What is Finno-Ugric Culture?

What unites Finno-Ugric culture is linguistic affinity. Already in the 17th century, scholars found that Finnic languages were related to Hungarian and some national languages in Russia. The term Finno-Ugric was established already in the 19th century. Then the general understanding was that Samoyedic languages (for instance Nenets, Nganasan, Selkup) form their own language family, but already in the early 20th century it was proved that the connection is closer, and it is more reasonable to count them as the same, Uralic language family. This is why nowadays Uralic and Finno-Ugric quite often, in common use, mean the same thing.

Linguistic affinity is very important culturally. As a matter of fact, language (and the practises intertwined or based on it, especially singing) very much constitutes culture. Worldview, the meanings of things and their relations to each other, and the understanding evolving from these, is very much bound together with language. Diversity of language is in fact, diversity of worldview and mindset, and the disappearance or absorption of small languages into dominating languages means cultures and ways of thinking are getting poorer. That is why preservation, for instance of small Finno-Ugric languages is important. This is the reason why the motto of Kuhmo’s Capital of Culture 2023 -program is “see, hear and experience the richness and versatility of Finno-Ugric languages and cultures”.

In the Uralic language family, about 30 languages have been counted, and slightly more than 20 million speakers have been identified. The largest group is Hungarian, about 14-15 million speakers. There are slightly less than 5 million speakers of Finnish as a native language, and there are about 1 million Estonian speakers. These three languages are the only Uralic languages, which are spoken as official state languages in their respective countries. On Russian territory, relatively big language groups (compared to most of the Finno-Ugric languages) are Mari, Udmurt, Komi, Erzya and Moksha, which are spoken by a few hundred thousand speakers. There are tens of thousands of speakers of Karelian, and the others are much smaller. In immediate danger of extinction are for instance Baltic-Finnic Livonian, Votic and Izhorian languages. More information can be found here:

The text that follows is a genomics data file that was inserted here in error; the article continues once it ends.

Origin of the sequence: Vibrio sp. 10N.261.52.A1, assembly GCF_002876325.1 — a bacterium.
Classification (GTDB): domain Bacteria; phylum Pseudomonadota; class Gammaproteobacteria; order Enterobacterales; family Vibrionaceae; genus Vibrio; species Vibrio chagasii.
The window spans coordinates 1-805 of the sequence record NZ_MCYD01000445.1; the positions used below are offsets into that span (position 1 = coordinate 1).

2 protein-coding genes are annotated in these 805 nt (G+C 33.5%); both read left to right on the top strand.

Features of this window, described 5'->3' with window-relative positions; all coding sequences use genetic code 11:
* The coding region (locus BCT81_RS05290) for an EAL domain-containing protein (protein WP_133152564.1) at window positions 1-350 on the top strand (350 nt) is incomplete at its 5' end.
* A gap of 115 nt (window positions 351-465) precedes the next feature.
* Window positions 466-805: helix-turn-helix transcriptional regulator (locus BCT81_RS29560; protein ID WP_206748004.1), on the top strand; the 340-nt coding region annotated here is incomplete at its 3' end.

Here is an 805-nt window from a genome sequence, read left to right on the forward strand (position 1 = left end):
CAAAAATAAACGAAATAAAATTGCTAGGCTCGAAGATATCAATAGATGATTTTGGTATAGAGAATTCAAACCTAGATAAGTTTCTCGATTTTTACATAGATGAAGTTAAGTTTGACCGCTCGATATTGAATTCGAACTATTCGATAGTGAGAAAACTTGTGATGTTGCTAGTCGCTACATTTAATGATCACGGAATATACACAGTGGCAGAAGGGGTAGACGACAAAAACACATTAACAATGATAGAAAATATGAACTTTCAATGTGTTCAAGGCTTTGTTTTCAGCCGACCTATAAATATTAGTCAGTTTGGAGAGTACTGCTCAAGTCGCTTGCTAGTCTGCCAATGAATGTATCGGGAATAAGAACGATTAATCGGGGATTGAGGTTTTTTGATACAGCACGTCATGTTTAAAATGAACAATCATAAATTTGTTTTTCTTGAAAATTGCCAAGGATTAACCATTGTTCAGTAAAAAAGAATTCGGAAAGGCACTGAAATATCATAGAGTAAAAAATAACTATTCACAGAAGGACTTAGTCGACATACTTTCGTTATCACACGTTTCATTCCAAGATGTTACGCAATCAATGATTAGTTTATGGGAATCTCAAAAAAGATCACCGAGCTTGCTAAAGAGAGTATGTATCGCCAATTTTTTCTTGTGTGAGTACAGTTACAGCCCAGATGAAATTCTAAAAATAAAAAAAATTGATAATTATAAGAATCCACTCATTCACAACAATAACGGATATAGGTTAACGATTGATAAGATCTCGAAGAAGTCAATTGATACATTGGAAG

About Finno-Ugric Capitals of Culture

Established in 2013, the programme of Finno-Ugric Capitals of Culture is a flagship initiative of the Youth Association of Finno-Ugric Peoples (MAFUN) and the URALIC Centre, that aims to raise awareness of Finno-Ugric and Samoyedic people as well as Uralic languages, to strengthen collective Finno-Ugric identity and to stimulate sustainable local development in different corners of the Finno-Ugric world.

To date, the title of Finno-Ugric Capital of Culture has been awarded to nine villages or cities: Udmurtian village Bygy (2014), Seto village Obinitsa (2015), Hungarian village Iszkaszentgyörgy and the City of Veszprém (2016), Karelian village Vuokkiniemi (2017), Mari village Shorunzha (2019), Mari-speaking village Mishkan in Bashkortostan (2020), town of Abja-Paluoja in Estonia (2021) and Bayterek village in Udmurtia 2022).

Kuhmo already applied to be the Finno-Ugric Capital of Culture in 2017. Back then the nomination went to our close vienakarelian neighbour, Vuokkiniemi. In 2021 there was an opportunity to apply again, and in January 2022 Kuhmo was selected. The program in Kuhmo is very versatile, throughout the whole year. During the selection process, Kuhmo had the advantage of an exceptionally active cultural sector and previous history of Finno-Ugric cooperation spanning several decades.

Mitä on suomalais-urgrilaisuus?

In the photogaph, sisters Lidija Ahmadyshina and Bädrždian Badamshina, from an Udmurtian village Viazovka, in Bashkordostan. Photo Pekka Huttu-Hiltunen 2019.

Pekka Huttu-Hiltunen

Suomalais-ugrilainen kulttuuripääkaupunki Kuhmo

Program of the year of celebration 2023



Movies in August − Finno-Ugric Films 18.−24.8. in Pajakkakino